Indigenous women sue Canada & its health authorities over forced sterilizations as recent as 2017
Canada has a long history of forced sterilizations on Indigenous women. Current reports confirm the practice continues to this day, and a group of Indigenous women are now suing the government of Canada and the physicians involved .
Alisa Lombard, a lawyer with Maurice Law, the first Indigenous-owned national law firm in Canada, is representing a class-action lawsuit by 60 Indigenous women who undertook forced sterilizations in Saskatchewan. The lawsuit targets the Saskatchewan Health Authority, the province of Saskatchewan and the Canadian government. Lombard explained to the Current that the forced sterilizations occurred after labor, with women told they could not see their children unless they consent. “In the throes of labor… they would be approached, harassed, coerced into signing these consent forms,” she said.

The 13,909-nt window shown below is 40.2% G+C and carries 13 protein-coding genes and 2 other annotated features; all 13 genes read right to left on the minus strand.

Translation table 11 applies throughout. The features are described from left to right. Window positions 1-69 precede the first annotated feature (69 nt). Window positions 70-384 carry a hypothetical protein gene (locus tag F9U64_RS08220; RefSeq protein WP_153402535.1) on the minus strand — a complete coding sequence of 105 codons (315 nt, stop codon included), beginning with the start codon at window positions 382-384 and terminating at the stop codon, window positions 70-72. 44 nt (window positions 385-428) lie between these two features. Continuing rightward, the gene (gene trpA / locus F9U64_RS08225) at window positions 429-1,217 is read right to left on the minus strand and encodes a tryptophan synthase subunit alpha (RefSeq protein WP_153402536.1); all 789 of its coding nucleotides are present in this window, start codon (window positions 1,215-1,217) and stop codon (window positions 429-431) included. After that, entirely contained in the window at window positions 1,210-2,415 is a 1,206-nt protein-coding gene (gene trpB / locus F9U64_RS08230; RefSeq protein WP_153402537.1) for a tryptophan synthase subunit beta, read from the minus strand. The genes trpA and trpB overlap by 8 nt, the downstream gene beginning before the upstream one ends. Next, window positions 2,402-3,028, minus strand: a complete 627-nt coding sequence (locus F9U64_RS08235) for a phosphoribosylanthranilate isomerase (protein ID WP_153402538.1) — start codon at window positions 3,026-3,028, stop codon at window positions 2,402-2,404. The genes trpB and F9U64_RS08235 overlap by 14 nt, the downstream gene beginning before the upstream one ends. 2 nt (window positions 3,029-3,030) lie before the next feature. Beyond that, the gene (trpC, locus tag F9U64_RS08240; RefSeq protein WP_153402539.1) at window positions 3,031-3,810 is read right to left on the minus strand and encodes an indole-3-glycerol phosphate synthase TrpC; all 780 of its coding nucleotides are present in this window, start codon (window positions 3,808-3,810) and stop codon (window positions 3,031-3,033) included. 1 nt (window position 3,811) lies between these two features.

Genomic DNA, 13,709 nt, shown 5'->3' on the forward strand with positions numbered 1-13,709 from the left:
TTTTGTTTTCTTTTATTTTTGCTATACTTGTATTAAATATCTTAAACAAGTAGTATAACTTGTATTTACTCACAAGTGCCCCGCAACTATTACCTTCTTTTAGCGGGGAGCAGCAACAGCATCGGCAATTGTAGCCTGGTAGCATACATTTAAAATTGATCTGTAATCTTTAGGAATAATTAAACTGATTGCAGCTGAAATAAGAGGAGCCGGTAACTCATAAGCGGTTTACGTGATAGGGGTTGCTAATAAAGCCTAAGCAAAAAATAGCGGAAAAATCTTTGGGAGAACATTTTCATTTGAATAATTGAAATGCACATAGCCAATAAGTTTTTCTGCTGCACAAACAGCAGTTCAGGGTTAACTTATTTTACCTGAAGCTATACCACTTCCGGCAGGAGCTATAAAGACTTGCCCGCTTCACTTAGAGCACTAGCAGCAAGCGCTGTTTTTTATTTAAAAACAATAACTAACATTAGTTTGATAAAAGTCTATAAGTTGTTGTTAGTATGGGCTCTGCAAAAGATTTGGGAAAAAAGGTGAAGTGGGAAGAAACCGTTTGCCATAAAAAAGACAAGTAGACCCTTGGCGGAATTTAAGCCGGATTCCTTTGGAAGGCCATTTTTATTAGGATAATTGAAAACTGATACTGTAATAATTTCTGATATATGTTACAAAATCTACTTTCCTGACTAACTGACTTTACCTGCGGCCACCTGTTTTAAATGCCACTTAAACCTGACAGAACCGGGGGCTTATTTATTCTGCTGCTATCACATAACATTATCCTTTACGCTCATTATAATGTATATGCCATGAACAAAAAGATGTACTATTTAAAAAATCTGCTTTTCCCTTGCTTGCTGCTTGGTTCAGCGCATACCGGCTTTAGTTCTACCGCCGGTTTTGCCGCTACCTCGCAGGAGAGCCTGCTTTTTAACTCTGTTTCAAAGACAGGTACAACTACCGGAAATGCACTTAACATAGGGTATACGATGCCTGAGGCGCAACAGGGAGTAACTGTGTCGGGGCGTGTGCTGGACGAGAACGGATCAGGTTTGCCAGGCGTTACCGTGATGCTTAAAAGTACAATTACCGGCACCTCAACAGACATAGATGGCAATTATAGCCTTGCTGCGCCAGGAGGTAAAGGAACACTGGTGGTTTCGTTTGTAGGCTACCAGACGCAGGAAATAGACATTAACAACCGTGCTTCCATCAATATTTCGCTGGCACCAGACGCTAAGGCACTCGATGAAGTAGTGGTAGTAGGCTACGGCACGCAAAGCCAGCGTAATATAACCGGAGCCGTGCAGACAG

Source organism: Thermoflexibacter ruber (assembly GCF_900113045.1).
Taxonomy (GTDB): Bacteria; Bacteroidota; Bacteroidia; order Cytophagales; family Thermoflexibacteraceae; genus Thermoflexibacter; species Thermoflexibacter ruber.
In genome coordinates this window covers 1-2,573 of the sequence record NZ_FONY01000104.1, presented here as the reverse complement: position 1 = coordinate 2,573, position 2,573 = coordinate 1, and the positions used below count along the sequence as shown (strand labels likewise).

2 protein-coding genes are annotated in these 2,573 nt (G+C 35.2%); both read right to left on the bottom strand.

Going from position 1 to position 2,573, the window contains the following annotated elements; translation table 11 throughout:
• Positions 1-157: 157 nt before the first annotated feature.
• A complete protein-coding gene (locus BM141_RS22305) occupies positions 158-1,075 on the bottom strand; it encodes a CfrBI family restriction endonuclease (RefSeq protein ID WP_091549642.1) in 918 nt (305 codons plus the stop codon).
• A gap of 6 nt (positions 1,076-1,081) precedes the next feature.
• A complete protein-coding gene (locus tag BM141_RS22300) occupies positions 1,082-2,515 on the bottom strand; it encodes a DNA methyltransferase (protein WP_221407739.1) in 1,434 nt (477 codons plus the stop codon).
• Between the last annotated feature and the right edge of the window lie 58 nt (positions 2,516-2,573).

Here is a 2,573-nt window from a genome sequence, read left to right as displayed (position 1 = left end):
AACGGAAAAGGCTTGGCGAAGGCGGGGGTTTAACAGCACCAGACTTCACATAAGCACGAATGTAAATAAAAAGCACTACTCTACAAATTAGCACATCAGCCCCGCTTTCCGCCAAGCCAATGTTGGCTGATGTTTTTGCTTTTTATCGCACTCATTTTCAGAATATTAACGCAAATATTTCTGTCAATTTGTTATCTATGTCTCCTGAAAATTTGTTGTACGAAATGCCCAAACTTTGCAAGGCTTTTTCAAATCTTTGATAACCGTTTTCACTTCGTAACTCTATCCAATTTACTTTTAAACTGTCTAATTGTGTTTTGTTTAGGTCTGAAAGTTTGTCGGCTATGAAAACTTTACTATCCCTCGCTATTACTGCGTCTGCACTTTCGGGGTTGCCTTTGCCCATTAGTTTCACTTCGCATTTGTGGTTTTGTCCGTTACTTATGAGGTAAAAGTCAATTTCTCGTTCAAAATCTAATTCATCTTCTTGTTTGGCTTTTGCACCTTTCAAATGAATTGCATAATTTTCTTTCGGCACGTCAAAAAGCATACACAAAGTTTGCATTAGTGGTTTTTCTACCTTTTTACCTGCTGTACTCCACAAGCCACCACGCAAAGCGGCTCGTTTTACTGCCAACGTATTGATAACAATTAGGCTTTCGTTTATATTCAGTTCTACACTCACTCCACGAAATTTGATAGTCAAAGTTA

Some women say they were told the process, tubal ligation, was reversible, but it has had major mental and physical detriments on many of them. “Many have had bouts and persistent depression, anxiety — many are no longer with us because of those ailments and those circumstances,” Lombard explains.
Senator Yvonne Boyer of Ontario and Dr. Judy Bartlett, a physician and former professor with the College of Medicine at the University of Manitoba, conducted an independent review and published a detailed report of interviews with multiple Indigenous women describing the coercive threats by physicians.
Senator Boyer is now calling for the government to conduct a nationwide survey to research the magnitude of the issue. “If it’s happened in Saskatoon, it has happened in Regina, it’s happened in Winnipeg, it’s happened where there’s a high population of Indigenous women,” Boyer said in an interview with CBC News. “I’ve had many women contact me from across the country and ask me for help.”
In a news conference, Jackie Mann, vice-president of integrated health services, apologized on behalf of the Saskatoon Health Region, “I want to apologize to the women who came forward in the review, who’ve come forward to us in the past, and who haven’t yet been able to come forward to us.”